Most commendable is the way she has coped with the impact of COVID-19, (three years without an in-person convention) setting about on a cross-state series of trips to deliver the awards while her husband filmed the exchanges.

Wendy also leads WSO’s Wisconsin Green Birding Challenge. Since 2010, some of our state’s most intrepid bird watchers have shunned the use of fossil fuels for a cleaner pursuit of their hobby. She not only manages the web application that keeps track of the competitors, she compiles the results so that WSO can honor the winners annually.

The Noel J. Cutright Award (originally called the Green Passenger Pigeon Award) is presented to individuals/groups/organizations that work on behalf of endangered, threatened or common species, promote the establishment, management and protection of bird habitat and educate the public on bird conservation issues. Cutright Awards are going to Al Sherkow, Patrick Ready, and Paul Smith.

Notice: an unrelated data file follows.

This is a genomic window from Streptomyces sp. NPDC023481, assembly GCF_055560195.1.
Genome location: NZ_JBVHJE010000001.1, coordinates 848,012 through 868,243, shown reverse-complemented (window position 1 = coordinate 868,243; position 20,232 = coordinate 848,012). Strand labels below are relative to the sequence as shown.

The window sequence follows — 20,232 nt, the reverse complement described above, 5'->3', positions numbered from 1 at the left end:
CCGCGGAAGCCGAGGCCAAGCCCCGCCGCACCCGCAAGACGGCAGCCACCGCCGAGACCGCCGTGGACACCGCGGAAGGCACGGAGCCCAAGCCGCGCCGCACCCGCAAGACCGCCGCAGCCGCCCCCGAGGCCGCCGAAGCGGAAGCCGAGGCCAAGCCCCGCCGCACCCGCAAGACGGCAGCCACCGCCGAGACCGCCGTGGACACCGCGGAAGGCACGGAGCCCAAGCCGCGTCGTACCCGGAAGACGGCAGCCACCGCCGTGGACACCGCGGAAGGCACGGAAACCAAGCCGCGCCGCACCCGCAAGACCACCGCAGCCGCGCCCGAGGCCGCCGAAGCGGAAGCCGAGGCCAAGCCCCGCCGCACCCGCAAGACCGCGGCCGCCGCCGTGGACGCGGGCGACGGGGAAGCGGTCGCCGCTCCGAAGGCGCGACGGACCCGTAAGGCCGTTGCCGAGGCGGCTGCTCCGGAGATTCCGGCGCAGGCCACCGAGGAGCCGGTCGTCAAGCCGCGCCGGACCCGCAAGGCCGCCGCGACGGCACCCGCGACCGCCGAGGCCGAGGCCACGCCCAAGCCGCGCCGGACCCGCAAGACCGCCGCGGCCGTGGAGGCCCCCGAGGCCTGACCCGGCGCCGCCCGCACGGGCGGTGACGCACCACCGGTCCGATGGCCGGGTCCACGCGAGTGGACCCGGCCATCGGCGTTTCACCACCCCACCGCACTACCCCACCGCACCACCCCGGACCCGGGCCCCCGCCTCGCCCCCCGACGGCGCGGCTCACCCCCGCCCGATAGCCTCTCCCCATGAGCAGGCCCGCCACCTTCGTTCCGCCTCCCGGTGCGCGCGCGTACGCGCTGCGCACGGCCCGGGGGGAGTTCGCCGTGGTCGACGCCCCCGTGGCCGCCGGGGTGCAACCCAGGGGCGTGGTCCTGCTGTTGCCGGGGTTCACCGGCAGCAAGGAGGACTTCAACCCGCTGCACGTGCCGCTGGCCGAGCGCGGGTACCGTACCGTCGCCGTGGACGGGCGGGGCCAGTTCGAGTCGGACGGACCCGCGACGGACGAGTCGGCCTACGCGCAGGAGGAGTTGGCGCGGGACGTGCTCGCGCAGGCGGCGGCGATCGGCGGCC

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Bird banding mentor Al Sherkow

Al Sherkow

Al has been a respected leader in the state’s bird banding community, and his contributions to research projects and teaching Wisconsin bird banders, banding trainees and ornithologists in Milwaukee, Ozaukee and Washington counties for more than 21 years is outstanding. He has utilized his expertise to develop and participate in a number of bird research projects, resulting in new contributions to the field of ornithology.

Al steps up when a need is voiced by conservation organizations, assisting with or directing projects for the Urban Ecology Center, the Milwaukee BIOME project (headed by Bill Mueller), Riveredge Nature Center, the Western Great Lakes Bird and Bat Observatory as well as the banding program at the Milwaukee County Zoo. His work as a bird bander and mentor to trainees has elevated the science of bird banding and contributed greatly to the field of ornithology.

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Osprey, bluebird, kestrel expert Patrick Ready

Patrick Ready

Patrick has been birding for over 60 years and remembers seeing his first Snowy Owl by his house when he was a child. A self-taught Osprey specialist, he became interested in bringing back Ospreys to southern Wisconsin when he moved to Stoughton in 1996. He worked with Alliant Energy and ATC to place nest platforms in safe areas and off utility poles to prevent electrocution and power outages.